As your home practice deepens and unfolds, you may find yourself developing rituals and designating a special space for your mat or meditation cushion. You might have even noticed that when you practice in the same spot repeatedly, you begin to charge the space with a unique vibration. Just as a yoga studio has a special something in the air, the place where you come to honor and connect with yourself becomes imprinted with the energy of your efforts.
As the energy becomes more palpable, it’s natural to want to adorn your space with images and objects that inspire you. Not only is their presence calming, but they offer a visual reminder to return to your mat and stay on your path. That’s why many yogis choose to create altars in their practice space. An altar provides a place to focus your intentions, then feel them reflected back to you. It serves as a sacred and ever-present reminder of what you’re working toward.
When creating your altar, you’ll want to find a space you can set aside just for this purpose, just for you. It might be a corner of your bedroom, a single shelf, or a small tabletop. You can place any objects that call to you on your altar, from dried flowers and crystals to images of teachers and loved ones. Traditionally, a yoga altar would also include representations of the five elements, as a way of connecting with the natural world, both within and around you.
Yes, you read that last part correctly! The yogic system recognizes five elements, not four. It’s important to honor them, not only because they are the building blocks of everything that surrounds us, but also for the unique internal qualities they help us cultivate. Read on for a brief explanation of each element, along with ideas for including them on your own altar.
Grounding, centering, and calming, the earth element is associated with the root chakra and can be represented by a flower, plant, or crystal of some kind.
The water element encourages resilience, non-attachment, and empathy, and is connected with the sacral chakra. It is traditionally represented by a vase or bowl of water, but you might also consider using a simple essential oil or rosewater mist.
Kindle your confidence, creativity, and drive with the fire element, which resides in the solar plexus chakra. You might light a candle or represent it symbolically with the “flameless” variety if you can’t have an open flame. Since fire is also used for purification, many yogic practices involve its invocation.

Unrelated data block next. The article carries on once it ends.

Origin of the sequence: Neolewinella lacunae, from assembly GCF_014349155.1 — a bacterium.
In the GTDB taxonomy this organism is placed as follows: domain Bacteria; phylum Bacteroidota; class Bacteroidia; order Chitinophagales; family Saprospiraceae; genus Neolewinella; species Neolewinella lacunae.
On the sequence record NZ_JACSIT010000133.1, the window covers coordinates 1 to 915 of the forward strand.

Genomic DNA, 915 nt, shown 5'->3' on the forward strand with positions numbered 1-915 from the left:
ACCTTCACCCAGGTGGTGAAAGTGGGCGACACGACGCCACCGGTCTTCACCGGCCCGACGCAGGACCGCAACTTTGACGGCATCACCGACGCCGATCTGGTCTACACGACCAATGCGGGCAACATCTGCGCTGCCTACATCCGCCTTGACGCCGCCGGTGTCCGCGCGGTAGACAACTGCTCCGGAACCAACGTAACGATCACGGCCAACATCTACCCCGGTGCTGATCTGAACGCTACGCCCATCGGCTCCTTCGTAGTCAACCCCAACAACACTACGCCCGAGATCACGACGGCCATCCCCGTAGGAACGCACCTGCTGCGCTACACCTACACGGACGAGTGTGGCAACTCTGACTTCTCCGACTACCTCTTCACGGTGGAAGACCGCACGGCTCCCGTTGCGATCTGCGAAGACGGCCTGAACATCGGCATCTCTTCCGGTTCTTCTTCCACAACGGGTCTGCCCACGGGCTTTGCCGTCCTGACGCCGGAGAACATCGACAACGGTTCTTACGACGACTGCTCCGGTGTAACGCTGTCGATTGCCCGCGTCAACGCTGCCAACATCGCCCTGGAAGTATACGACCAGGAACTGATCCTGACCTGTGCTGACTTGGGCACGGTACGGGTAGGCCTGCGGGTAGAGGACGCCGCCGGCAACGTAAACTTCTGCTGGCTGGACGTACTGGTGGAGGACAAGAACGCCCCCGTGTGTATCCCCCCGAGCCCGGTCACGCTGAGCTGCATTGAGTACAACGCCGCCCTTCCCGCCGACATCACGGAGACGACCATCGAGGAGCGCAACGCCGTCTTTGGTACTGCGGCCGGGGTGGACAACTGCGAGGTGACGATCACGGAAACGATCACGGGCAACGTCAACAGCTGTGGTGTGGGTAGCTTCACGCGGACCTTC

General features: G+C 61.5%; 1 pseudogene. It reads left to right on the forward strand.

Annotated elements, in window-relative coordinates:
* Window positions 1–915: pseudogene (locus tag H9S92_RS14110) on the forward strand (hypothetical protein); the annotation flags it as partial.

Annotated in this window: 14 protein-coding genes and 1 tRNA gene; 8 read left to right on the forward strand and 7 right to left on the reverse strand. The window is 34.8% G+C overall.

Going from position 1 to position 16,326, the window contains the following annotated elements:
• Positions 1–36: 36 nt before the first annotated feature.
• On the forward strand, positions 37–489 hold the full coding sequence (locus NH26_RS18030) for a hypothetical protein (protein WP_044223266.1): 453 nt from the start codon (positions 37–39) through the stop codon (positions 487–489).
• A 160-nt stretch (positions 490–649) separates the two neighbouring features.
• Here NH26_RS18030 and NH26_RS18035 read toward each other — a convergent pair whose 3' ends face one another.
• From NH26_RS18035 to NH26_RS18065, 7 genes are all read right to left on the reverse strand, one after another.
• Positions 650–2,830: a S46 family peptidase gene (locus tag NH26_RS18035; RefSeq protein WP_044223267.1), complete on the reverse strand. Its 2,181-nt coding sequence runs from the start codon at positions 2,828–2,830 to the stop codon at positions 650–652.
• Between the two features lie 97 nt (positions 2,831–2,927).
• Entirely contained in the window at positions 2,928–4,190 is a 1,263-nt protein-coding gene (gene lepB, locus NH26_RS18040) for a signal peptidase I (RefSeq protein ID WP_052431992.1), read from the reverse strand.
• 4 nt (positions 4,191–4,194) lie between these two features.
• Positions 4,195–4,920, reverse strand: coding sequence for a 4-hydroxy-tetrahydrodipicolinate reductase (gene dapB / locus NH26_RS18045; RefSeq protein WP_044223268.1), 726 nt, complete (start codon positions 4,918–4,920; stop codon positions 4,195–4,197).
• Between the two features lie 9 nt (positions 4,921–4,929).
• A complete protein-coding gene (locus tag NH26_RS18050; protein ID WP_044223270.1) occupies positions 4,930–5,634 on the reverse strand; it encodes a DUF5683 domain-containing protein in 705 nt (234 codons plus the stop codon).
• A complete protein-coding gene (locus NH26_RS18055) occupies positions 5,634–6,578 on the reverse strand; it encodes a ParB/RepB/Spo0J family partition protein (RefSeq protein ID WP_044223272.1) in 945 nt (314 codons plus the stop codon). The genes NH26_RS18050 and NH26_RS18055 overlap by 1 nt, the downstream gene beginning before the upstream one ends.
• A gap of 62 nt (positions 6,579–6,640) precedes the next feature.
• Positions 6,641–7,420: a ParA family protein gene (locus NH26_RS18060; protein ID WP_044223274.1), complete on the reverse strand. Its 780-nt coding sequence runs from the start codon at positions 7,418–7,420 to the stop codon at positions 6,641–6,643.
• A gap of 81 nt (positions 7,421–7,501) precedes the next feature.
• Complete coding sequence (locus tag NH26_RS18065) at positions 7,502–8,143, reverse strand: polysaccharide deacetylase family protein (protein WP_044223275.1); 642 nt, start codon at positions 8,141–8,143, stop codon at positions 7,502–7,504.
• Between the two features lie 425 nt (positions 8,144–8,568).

The air element lives in the heart chakra and brings clear communication, self-expression, and curiosity. You may find this surprising, but when incense is burned on an altar, it’s not actually for the smell. Instead, the smoke provides a visual reminder of the presence of this more subtle element.
Yoga’s fifth element doesn’t have a good translation, but we call it space, ether, or “Akash.” The container for all the other elements, space is the source of stillness, freedom, wisdom, and potential. Because it’s perceived through sound, on a classic yoga altar it’s represented by a bell. That’s why this element lives in the throat chakra, which includes both the throat that makes sound and the ears that receive it.
Through intention and practice, what is simply a collection of beautiful objects can become a sacred space. Remember that there are really no rules, and whatever your intuition guides you to place on your altar can have incredible potency. The most important thing is to develop a ritual around your altar, whether that means meditating in front of it in the mornings, gazing at it during your asana practice, or spending a few quiet moments in daily devotion.
From treasured objects to must-have props—what makes you feel ready to practice?
Show us how you set up your personal space by posting a photo or video on your Instagram feed or Stories and be sure to tag @yogaglo and use the hashtag #WhereIGlo
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